Justice Department (animal rights)

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The Justice Department (JD) was founded in the United Kingdom by animal rights activists who declared they were willing to use violence against their opponents. Initially calling for "abusers to have but a taste of the fear and anguish their victims suffer on a daily basis", activists established a separate idea from adhering to the Animal Liberation Front's (ALF) guidelines of non-violent resistance, similar to that of the Animal Rights Militia (ARM).[1]

The first recorded action took place during Christmas 1993, when pipe bombs in poster tubes were sent to Shamrock Farm, a supplier of primates for animal experimentation. The group had formed the same leaderless-resistance model as the ALF, which consists of small, autonomous, covert cells acting independently.[2] Members of the Justice Department is thought to be both supporters of the far-right and the far-left who engage in a common interest, which is animal rights.[3]

The name has also been used in the United States with activists claiming hundreds of attacks in the UK against animal testing companies, their suppliers, animal researchers, hunters (including the Royal Family), and even the British National Party HQ.[2][4][5][6][7] By sending explosive devices and razor blades in the post, and leaving incendiary devices on shelves, The Independent labeled the political violence "the most sustained and sophisticated bombing campaign in mainland Britain since the IRA was at its height."[8] with the FBI declaring them to be "the most dangerous animal activists in operation".

Philosophy[edit]

Manifesto[edit]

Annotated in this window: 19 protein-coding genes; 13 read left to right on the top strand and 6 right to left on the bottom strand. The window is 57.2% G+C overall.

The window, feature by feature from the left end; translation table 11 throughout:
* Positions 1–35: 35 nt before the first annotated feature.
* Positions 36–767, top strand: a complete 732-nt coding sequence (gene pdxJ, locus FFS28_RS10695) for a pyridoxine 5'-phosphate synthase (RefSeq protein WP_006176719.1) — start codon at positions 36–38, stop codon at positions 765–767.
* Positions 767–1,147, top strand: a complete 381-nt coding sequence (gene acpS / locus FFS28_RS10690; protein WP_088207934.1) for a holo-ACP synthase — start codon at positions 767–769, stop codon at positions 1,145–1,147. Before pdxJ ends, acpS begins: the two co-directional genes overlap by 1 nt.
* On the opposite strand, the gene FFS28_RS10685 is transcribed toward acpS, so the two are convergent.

"The Animal Liberation Front achieved what other methods have not while adhering to nonviolence. A separate idea was established that decided animal abusers had been warned long enough. ... The time has come for abusers to have but a taste of the fear and anguish their victims suffer on a daily basis."[1][7]


Structure[edit]

The group formed the same leaderless-resistance model as the ALF, consisting of small, autonomous, covert cells acting independently. A cell may consist of just one person. The name is used as a tag to claim responsibility for supporters of the Justice Department concept, rather than to denote an actually existing organization. The animal liberation movement in the 1990s believed there to be less than 30 individuals as part of the Department, operating in separate cells of five or fewer people; living normal lives, normal jobs and an uncommon stereotype of a squatter.

In The Independent newspaper it was claimed that the Justice Department is regarded as the "terrorist wing" of the Animal Liberation Front (ALF). Some ALF activists reject the association, telling the newspaper: "You cannot be in favour of animal rights and at the same time attack people because at the end of the day people are animals, too."

By 1995, security forces grew concerned over not just the scale of the campaign, but also the sophistication of activists. The technology used in the bomb making was compared to that of the IRA, with hoax bombs designed to frighten the public rather than harm, although sometimes capable of maiming or killing. At the time Deputy Assistant Commissioner John Howley, overall head of both the Special Branch and the anti-terrorist branch, claimed it was not terrorism because there was no clear motive to overthrow the government.[8]

Philosophy[edit]

The existence of activists calling themselves the Justice Department or Animal Rights Militia (ARM), another name used by violent activists, reflects a struggle within the radical animal rights movement in general, between those who believe violence is justified, and those who insist the movement should reject it in favour of nonviolent resistance.[9] Furthermore criticism from the mainstream animal rights movement includes comparing animal rights and the struggles to abolish slavery and emancipate women, which the League Against Cruel Sports thinks is "stupid and naive".[8]

While the ALF is a non-violent group, Robin Webb has noted that some people may simultaneously be involved in actions staged by the Justice Department, the ALF and the ARM, since:[10]

Extensional self-defense[edit]